Orlando in My Heart
I was going to tell you all about the conference I went to over the weekend. The fun I had. The learnings I gleamed. The connections I made. But the world changed while I was sleeping on my plastic dorm bed. Orlando happened.
Look, I don’t want to get into a gun control debate. As a Canadian, I think there is no debate. Gun control is necessary. But, just for fun, let’s play out a scenario.
I am a 16-year-old boy filled with angst, and I am so mad that my friend slept with my girlfriend, I could shoot him. In Canada, this kid sends a few angry texts, scares the girls in school with how he is talking. He cools down in 24-hours then hugs it out with his bro.
In the US, this same boy walks over to his father’s unlocked dresser drawer and removes a handgun. He walks up to the offender and threatens him. Things get heated. Shots fired. Lives changed.
Gun control means people have time to think about their actions because access is just not there. I don’t know why any person feels they need an assault rifle in their glovebox to feel safe or a Beretta in their diaper bag? Little Timmy has been getting awfully close to Sweetums’ goldfish crackers.
I found this helpful hint on the internet.
The other perfectly legal way to purchase any legal to own firearm is by private sale. Look in your local classified ads (Craigslist bans sale of guns) or there is likely a local facebook group. If someone has a Glock for sale and you can persuade them that you are legal to own a gun, it is legal for you to purchase it from them.
The right to bear arms was instituted, from what I can glean, because the Queen’s military was too far away to help and militia groups formed to fight the natives. Last I checked, the Queen’s military is still really far away, but police and the USA’s military are as close as they can get. Oh, and the natives appear to be under control. So, maybe it is time for a change?
Other things have changed since the right to bear arms made its way into the Constitution in 1787. Bathing was considered unhealthy; doctors didn’t use anesthetic for amputations or teeth removal; people lived until 34 years old. Slavery was commonplace.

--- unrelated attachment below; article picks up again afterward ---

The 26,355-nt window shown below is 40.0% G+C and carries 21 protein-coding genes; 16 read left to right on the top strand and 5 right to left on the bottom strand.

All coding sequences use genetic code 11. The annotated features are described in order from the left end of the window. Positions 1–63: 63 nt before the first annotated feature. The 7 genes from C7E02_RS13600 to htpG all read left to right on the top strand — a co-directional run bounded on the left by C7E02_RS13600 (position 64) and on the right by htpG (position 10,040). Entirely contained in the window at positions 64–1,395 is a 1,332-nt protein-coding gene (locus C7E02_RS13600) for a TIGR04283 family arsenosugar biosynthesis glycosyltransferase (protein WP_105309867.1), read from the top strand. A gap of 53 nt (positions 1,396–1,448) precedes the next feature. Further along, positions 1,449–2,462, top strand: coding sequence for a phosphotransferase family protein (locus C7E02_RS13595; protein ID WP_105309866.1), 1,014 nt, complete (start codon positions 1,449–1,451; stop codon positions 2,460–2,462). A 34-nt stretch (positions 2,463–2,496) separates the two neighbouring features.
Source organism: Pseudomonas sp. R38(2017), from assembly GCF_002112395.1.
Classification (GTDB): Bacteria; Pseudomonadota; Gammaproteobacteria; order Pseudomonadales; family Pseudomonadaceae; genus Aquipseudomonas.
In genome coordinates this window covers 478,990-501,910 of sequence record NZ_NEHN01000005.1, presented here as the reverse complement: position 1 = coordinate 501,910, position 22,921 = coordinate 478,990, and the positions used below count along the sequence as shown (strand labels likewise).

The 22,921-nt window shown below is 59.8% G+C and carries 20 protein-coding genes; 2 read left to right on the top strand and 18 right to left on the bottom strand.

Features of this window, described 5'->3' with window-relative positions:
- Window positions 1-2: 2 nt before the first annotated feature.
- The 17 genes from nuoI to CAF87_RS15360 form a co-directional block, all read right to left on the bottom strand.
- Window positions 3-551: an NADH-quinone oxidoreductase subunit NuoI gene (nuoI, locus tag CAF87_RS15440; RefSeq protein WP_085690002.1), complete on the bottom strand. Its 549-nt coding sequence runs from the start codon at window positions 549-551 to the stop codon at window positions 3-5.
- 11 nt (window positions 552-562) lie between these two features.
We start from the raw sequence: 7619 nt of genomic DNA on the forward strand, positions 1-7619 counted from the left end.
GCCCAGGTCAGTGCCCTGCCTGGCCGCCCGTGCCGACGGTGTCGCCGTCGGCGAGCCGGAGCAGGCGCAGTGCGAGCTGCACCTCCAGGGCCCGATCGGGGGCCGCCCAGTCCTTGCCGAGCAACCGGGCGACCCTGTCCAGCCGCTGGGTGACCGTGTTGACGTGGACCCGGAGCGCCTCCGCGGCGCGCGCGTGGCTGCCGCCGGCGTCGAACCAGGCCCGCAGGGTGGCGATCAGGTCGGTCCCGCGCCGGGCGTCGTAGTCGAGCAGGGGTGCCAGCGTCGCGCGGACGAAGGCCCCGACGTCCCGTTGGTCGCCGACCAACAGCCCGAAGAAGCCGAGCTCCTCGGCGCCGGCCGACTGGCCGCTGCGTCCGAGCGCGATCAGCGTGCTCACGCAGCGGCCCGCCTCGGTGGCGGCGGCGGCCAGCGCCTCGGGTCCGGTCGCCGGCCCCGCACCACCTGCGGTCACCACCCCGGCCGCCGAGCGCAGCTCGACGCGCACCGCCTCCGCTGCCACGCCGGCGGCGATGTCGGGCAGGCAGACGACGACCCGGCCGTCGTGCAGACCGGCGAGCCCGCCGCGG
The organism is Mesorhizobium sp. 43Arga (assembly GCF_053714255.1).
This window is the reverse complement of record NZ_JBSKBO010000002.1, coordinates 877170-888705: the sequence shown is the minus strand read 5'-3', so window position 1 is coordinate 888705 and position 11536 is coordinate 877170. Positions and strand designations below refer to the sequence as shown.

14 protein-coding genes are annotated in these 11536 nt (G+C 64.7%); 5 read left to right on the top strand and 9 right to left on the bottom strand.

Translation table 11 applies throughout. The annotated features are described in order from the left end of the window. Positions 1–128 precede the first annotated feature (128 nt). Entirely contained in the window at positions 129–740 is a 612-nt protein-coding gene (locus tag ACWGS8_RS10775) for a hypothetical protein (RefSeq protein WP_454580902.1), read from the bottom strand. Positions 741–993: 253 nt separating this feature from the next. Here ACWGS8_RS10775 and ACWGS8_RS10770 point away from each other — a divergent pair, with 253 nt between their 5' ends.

This week’s fatal shooting in Orlando is another example of a good thing gone wrong. Please stop talking about your constitutional right to bear arms. People are dead. 50 people are dead, and another 53 are fighting for their lives. Thousands of people are affected directly by one man’s actions. Hundreds of thousands indirectly.
I’ve heard the argument, “Well, that will never happen to me. I’d rather have my guns to keep myself and family safe.” Chances are it won’t happen to you, and I bloody-well hope that is true. But what if you are in the thousands? Hundreds of thousands affected? What would you think about that pistol then? Would it give you strength to presume you could defend yourself against a madman? Would it give you pause to think it could be turned against you or prompt an attack by a madman that does not have your best interests at heart? Is a pistol the right answer or should you invest in some military grade assault weapon? When will it stop?
Rights can be regulated; no right is absolute. It used to be a right to enslave. It wasn’t that long ago that women didn’t have the right to vote. Damn, same-sex couples have only had the right to marry for over a year. Times change. The needs of the people we share the world with change. The only right that should never change is the right to feel safe.
To be clear, your right to own a gun is not my issue. Go ahead and have your guns. In Canada, there is an onerous process including courses, mailing away for a license, paying fees and even more courses and fees if you want a restricted weapon like a pistol. You can go to jail for years if you get caught carrying a concealed weapon or a weapon without a license. So, yes, we have guns. We have firing ranges. We have hunters. We use our guns responsibly. But we have never seen an Orlando.
I hope to see gun control in the USA in my lifetime, but I am not optimistic. If the 86 school shootings since Sandy Hook resulting in 63 deaths did nothing, then fifty gay adults shot in a club have no chance of stimulating change. I wish it wasn’t true, but we know it is and it frightens me.
Still. I care. I pray. I hope.